Linked Agent(s)
Interviewee: Helena Neufeld
Interviewer: David P. Boder
Recordist: David P. Boder
Transcriber: M. Holiday
Transcriber: I. Laskawiec
Transcriber: Argos Multilingual
Translator: David P. Boder
Annotator: Elliot Lefkovitz
Writer of added commentary: Elliot Lefkovitz
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Interview Commentary

David Boder interviewed Helena Neufeld at an adult home for Jews in Paris on August 3, 1946. Mrs. Neufeld was survivor of the Warsaw ghetto, the notorious Pawiak prison of Warsaw and the infamous Bergen Belsen concentration camp in Germany. Like a number of other survivors, she owed her survival to determination, resourcefulness and luck. Her interview revealed that she possessed both pluck and luck in abundance. As a Polish Jew, Mrs. Neufeld endured six years of Nazi tyranny and brutality. Like so many other survivors, she lost her entire family but not her husband to whom she was married in the Warsaw ghetto. The interview does not reveal how her mother, sister and brother in law with whom she lived in the Warsaw ghetto died. She survived two deportation actions for the ghetto, finally escaping and finding shelter for a time in "Aryan" Warsaw in the winter of 1943. She was in hiding in "Aryan" Warsaw when she witnessed the battle of the Warsaw ghetto. In the summer of 1943, she was captured and sent to Warsaw's Pawiak prison from where she was deported the Bergen Belsen camp. One intriguing question that is not answered is why Mrs. Neufeld and her husband were transferred to one of the satellite camps Bergen Belsen for Poles who possessed immigration papers from other countries and where they were not assigned to work details, which was one reason they were able to survive in Belsen for some twenty months. They were among those evacuated from Belsen in the wake of the advancing English army and were liberated by the Russians in eastern Germany. Mrs. Neufeld's testimony bears witness to the fact that there were courageous non Jewish Poles in Warsaw who were willing to hide Polish Jews. It also conveys some of the horrendous conditions Jews experienced at Bergen Belsen, which is etched in memory as a site of indescribable human suffering.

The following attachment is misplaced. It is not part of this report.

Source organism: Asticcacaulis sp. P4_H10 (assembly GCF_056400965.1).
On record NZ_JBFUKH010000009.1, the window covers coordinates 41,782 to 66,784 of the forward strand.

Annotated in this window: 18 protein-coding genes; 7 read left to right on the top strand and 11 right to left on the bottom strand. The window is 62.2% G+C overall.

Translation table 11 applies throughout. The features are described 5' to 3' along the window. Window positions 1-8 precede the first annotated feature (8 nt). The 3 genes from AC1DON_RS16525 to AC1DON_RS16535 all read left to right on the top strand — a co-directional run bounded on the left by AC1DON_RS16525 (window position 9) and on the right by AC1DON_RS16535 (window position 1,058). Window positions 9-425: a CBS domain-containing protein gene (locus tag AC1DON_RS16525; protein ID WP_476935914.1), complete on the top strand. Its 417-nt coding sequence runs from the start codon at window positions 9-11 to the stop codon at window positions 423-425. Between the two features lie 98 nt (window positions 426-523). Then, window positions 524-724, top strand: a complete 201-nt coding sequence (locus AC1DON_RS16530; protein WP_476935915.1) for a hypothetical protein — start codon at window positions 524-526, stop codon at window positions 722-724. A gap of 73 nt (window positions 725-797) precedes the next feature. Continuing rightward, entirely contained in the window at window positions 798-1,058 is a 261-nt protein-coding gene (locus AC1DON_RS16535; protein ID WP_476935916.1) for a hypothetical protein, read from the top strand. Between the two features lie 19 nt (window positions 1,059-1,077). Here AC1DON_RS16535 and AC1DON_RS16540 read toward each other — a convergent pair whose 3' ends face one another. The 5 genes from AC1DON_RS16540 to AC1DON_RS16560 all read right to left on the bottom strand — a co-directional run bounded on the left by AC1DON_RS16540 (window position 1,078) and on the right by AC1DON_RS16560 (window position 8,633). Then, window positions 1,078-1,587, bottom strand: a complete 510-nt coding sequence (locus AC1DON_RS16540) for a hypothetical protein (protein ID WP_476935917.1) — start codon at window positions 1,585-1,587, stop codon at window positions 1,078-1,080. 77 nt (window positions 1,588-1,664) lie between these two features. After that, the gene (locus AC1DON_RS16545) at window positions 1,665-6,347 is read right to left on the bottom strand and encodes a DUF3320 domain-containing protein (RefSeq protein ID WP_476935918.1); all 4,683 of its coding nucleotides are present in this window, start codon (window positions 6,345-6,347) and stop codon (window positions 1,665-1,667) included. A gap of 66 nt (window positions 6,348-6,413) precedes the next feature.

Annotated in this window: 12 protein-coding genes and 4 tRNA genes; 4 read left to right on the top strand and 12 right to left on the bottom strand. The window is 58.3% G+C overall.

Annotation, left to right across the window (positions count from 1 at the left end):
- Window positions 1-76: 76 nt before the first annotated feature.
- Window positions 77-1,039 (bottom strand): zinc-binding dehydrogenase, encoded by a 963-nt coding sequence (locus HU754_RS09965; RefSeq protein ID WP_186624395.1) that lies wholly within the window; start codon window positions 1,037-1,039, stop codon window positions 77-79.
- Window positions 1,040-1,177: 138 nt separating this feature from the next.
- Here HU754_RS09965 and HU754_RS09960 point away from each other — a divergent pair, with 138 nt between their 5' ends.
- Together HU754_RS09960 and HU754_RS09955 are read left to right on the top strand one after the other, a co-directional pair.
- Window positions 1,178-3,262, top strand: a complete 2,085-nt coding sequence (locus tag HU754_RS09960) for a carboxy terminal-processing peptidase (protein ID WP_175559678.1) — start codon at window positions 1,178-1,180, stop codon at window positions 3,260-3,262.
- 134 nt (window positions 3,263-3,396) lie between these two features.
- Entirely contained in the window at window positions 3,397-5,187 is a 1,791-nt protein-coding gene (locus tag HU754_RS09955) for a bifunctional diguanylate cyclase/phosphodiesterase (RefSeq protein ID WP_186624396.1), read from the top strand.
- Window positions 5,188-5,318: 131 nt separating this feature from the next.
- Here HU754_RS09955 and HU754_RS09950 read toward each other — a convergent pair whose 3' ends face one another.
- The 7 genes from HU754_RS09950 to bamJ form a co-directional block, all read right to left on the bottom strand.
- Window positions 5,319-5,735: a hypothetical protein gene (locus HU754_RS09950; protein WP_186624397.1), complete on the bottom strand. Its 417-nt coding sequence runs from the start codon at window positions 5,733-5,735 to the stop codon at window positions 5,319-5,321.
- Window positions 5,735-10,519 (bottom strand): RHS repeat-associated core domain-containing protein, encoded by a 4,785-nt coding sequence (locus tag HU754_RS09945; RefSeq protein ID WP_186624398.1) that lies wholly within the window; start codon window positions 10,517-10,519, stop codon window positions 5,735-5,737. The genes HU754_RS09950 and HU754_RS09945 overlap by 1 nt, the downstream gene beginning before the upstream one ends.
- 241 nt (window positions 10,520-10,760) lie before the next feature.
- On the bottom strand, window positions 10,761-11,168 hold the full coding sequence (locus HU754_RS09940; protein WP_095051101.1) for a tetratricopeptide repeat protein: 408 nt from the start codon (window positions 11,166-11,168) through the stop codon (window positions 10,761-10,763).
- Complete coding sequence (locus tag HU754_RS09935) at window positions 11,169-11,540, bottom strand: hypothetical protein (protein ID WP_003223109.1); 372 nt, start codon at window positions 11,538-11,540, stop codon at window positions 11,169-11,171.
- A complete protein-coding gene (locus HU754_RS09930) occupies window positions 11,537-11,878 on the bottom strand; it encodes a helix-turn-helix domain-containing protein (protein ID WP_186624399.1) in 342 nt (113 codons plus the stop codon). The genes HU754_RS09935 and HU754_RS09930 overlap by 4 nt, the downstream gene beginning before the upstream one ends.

—Elliot Lefkovitz